Tag Archive: Oscar Isaac


Review by C.J. Bunce

With a small but significant first–and possibly only–season now behind us, the latest Marvel series proved the promise of the series opener wasn’t just a fluke.  With unusually fantastic superhero storytelling and backstory, top acting, and unparalleled art production and music, Moon Knight is a serious contender for not only the best of Disney’s era of superhero series, it also springs ahead as better than all the Netflix Marvel series and any series (DC, Marvel, or indie) that came before in the superhero genre, complete with a Dark Knight villain done right, and a Wonder Woman who finally delivered on the excitement and potential of nearly a century of comic book superheroines.  The sixth and final episode of the season is now streaming on Disney+.  We’re only through four months of 2022, and even with some high calibre shows so far, if you see only one series this year, so far this is the one not to miss.

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Review by C.J. Bunce

Whether or not every element of the new Paramount+ series The Offer is based in reality just doesn’t matter.  Fifty years ago Francis Ford Coppola’s The Godfather premiered in theaters across America and it’s maintained its status as one of cinema’s best films.  Viewers want all the crazy legends behind its creation to be real, including Frank Sinatra getting into a public argument with author Mario Puzo, and the mob getting irked by its very existence.  When you have to choose between legend and history in storytelling, give audiences whatever makes the better story.  And the story from the view of The Godfather producer Albert S. Ruddy is like reading the exploits of gangster Jimmy Alo in Dylan Struzan’s book A Bloody Business (reviewed here).  When an old bird is telling fish tales from decades ago–and he’s good at it–you just let him go (the character of Johnny Ola in The Godfather, Part II is based on Alo, so the comparison has some credence).  Only this limited television series has the kind of result that makes you wish it were a movie.  As peeks into Hollywood go, the acting, writing, direction, and production values are exactly as the streaming provider has been promising in its months long advance marketing.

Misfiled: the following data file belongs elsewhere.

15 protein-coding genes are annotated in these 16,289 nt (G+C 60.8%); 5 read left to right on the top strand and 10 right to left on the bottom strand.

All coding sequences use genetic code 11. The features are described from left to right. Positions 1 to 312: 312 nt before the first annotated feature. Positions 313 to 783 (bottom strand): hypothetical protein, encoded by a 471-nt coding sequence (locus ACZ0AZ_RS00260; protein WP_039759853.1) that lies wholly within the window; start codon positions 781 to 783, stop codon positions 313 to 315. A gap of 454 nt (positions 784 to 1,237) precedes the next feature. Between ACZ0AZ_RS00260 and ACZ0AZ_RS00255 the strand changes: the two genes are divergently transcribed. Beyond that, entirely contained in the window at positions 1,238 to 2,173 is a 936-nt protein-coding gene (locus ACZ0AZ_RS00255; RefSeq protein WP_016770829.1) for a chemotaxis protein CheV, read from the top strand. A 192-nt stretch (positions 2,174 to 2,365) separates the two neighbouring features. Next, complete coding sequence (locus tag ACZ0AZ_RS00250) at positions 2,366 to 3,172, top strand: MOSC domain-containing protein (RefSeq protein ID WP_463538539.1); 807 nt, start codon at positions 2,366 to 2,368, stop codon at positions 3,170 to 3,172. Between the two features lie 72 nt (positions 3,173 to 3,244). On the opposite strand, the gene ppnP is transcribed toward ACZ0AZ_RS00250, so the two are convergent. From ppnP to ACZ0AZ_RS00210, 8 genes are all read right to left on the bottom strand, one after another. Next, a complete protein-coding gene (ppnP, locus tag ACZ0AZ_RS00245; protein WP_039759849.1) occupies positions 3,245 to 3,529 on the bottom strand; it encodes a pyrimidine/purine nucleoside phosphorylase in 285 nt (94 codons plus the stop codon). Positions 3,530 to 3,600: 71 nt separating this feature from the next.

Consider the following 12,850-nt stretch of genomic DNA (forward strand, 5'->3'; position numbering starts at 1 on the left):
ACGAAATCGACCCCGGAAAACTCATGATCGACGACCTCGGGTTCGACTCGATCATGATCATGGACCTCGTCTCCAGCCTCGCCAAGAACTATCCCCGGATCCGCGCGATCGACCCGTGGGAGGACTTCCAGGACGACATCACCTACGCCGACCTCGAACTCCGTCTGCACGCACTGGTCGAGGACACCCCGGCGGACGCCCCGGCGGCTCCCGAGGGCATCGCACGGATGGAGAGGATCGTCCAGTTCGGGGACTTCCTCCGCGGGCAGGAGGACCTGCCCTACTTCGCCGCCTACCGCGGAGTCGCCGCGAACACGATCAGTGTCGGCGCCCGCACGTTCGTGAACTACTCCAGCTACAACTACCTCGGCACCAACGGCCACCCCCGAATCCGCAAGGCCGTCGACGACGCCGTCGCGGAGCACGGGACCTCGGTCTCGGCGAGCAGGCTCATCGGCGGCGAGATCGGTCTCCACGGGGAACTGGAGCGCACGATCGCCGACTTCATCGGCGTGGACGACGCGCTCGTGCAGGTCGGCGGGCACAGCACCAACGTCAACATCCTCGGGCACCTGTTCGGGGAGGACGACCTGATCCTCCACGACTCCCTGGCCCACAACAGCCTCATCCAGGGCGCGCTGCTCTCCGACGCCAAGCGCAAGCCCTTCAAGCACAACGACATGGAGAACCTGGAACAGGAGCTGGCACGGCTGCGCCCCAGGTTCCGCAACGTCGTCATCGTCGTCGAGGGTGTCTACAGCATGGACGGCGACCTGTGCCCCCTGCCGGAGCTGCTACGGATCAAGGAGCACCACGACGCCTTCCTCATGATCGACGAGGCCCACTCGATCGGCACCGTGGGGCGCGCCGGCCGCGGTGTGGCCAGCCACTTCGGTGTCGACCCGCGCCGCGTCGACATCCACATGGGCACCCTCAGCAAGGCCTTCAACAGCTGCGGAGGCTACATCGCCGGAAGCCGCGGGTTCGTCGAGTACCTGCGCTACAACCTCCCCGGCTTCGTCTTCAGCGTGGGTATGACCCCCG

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Review by C.J. Bunce

The best of the Marvel Cinematic Universe happens when a new writer or director’s vision is something we haven’t seen before.  For the movies, that’s merging into the MCU a quirky space fantasy crew in Guardians of the Galaxy, superheroes with restricted powers as in Thor: Ragnarok, or starring a less than super superhero like in Ant-Man.  In the TV series it’s introducing a unique, cool style like in Luke Cage or featuring an ex-military antihero with serious drama like in The Punisher.  In Disney’s Moon Knight, which is premiering its pilot episode now on Disney+, it’s building an intense, thrilling character who finds that something or someone has taken over his body, and he–and the audience–have no idea why.  It’s a mix of ancient mythology, magic, and adventure of the level of Raiders of the Lost Ark, with the best of today’s actors creating some truly fantastic and exciting characters.  And that’s just the first hour.

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Fifty years ago this week The Godfather premiered in theaters across America.  That fiftieth anniversary is netting more than one re-creation from Hollywood of the making of that movie.  Barry Levinson is directing Francis and The Godfather, a movie starring Oscar Isaac as The Godfather director Francis Ford Coppola facing off against Jake Gyllenhaal as producer Robert Evans (an actor who eventually produced Chinatown), with Elle Fanning as Ali MacGraw, and Elisabeth Moss as Eleanor Coppola.  It began filming last year, so expect it in theaters or streaming by year end.

Before that arrives, a limited series that is also about the making of The Godfather is heading to streaming service Paramount+ next month.  The Offer has an impressive cast, all seemingly well cast against their real-life counterparts.  Dan Fogler (Fantastic Beasts) plays Coppola, Matthew Goode (Watchmen) plays Evans, and Miles Teller (Fantastic Four, Top Gun: Maverick) plays producer Albert S. Ruddy.

Here is the trailer for The Offer:

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“I can’t tell the difference between my waking life and dreams.”

Anyone else see the Jason Isaacs series Awake?  It, too, followed a hero who was alive in two different worlds, each where he believed he was awake and the other, the world in his dreams.  That’s the path Marvel Studios is taking with Moon Knight, the next MCU superhero series, which stars Oscar Isaac (is he Steven Grant or Marc Spector?), coming later this month to Disney+.